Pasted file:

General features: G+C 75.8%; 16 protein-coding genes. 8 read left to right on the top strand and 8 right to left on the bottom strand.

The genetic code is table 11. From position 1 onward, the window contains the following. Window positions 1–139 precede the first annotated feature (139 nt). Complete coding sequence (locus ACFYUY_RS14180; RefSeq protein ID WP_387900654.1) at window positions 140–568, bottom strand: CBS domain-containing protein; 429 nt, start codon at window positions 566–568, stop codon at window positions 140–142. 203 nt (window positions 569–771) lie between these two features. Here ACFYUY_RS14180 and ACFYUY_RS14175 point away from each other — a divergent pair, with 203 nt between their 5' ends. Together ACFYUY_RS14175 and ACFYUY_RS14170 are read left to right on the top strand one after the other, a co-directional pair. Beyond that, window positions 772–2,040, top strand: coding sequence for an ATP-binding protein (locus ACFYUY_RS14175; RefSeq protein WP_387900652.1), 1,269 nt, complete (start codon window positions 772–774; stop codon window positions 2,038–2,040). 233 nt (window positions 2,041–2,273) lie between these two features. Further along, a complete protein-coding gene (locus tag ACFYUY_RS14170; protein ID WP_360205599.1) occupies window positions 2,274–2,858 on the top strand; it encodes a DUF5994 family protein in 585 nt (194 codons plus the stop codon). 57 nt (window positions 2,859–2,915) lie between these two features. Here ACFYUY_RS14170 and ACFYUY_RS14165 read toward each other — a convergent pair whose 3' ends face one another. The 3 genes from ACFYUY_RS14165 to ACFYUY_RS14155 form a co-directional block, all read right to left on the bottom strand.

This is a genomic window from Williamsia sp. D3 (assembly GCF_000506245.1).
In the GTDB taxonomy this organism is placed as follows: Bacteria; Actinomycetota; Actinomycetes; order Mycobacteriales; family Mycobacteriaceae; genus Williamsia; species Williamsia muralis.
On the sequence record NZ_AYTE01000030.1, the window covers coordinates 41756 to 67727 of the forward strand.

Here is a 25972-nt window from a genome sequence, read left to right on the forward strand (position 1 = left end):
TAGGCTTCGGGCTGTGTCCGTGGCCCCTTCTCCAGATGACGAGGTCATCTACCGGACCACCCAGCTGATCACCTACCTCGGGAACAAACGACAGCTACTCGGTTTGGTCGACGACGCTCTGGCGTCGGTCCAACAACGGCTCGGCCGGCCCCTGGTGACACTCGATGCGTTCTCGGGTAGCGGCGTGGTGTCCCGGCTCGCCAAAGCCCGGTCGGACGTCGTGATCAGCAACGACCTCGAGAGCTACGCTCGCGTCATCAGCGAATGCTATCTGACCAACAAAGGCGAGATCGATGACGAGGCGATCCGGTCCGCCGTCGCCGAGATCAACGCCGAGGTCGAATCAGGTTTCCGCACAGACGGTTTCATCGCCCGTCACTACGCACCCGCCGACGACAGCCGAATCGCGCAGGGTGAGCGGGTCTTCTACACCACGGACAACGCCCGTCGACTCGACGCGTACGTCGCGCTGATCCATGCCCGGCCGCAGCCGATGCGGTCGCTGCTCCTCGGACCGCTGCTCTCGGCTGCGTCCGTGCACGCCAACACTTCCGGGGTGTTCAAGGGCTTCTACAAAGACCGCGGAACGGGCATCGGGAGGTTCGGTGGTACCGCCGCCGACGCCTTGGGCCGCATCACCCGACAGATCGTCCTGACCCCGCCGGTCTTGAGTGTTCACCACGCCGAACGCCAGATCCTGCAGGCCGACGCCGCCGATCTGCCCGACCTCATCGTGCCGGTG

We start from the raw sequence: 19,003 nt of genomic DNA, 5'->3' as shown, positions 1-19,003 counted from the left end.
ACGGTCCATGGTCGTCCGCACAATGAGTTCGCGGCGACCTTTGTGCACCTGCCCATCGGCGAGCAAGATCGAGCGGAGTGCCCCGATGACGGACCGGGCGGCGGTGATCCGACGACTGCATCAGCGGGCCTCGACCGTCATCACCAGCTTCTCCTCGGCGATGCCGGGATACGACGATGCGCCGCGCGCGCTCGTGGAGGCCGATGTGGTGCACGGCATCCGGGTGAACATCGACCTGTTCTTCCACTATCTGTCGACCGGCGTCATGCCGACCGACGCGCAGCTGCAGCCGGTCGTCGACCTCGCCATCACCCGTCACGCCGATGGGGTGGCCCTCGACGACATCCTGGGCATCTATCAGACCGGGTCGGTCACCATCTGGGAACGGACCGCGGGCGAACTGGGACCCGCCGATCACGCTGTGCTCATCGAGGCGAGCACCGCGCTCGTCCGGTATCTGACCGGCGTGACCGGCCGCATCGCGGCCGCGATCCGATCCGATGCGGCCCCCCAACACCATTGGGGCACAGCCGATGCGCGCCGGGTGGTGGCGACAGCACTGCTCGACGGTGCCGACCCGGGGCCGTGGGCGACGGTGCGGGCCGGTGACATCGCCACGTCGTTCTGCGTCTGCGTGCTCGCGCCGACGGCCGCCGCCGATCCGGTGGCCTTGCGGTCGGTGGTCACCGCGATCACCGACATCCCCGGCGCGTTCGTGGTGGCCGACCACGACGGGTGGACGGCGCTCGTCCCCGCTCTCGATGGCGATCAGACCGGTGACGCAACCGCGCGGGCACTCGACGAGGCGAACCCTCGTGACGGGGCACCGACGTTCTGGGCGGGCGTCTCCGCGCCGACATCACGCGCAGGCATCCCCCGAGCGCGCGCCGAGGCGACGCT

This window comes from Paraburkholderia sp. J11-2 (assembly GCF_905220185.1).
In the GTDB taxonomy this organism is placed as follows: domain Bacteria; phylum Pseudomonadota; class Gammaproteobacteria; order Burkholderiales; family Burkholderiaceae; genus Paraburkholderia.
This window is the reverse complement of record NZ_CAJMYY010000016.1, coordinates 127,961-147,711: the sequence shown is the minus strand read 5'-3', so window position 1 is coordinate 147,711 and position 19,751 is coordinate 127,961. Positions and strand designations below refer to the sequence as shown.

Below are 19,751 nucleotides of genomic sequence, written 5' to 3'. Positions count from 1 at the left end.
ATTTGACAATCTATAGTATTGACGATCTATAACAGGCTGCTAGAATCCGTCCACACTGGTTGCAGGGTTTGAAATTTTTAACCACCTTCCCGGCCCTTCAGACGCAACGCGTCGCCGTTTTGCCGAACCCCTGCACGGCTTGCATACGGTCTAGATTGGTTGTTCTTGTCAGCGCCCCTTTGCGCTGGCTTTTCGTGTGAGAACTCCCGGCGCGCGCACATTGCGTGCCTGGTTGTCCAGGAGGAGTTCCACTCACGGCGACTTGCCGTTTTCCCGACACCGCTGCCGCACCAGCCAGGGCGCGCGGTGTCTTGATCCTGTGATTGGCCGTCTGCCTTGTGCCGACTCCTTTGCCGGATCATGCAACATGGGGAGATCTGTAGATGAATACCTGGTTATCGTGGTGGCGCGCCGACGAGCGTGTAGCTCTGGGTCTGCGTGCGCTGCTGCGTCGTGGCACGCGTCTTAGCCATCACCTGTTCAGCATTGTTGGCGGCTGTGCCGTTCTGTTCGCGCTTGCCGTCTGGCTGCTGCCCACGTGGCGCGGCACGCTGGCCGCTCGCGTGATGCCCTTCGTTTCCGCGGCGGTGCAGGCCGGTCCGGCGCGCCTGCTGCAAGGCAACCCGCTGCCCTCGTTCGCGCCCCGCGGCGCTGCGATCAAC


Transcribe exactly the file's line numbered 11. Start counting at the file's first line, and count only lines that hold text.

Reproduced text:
In the GTDB taxonomy this organism is placed as follows: domain Bacteria; phylum Pseudomonadota; class Gammaproteobacteria; order Burkholderiales; family Burkholderiaceae; genus Paraburkholderia.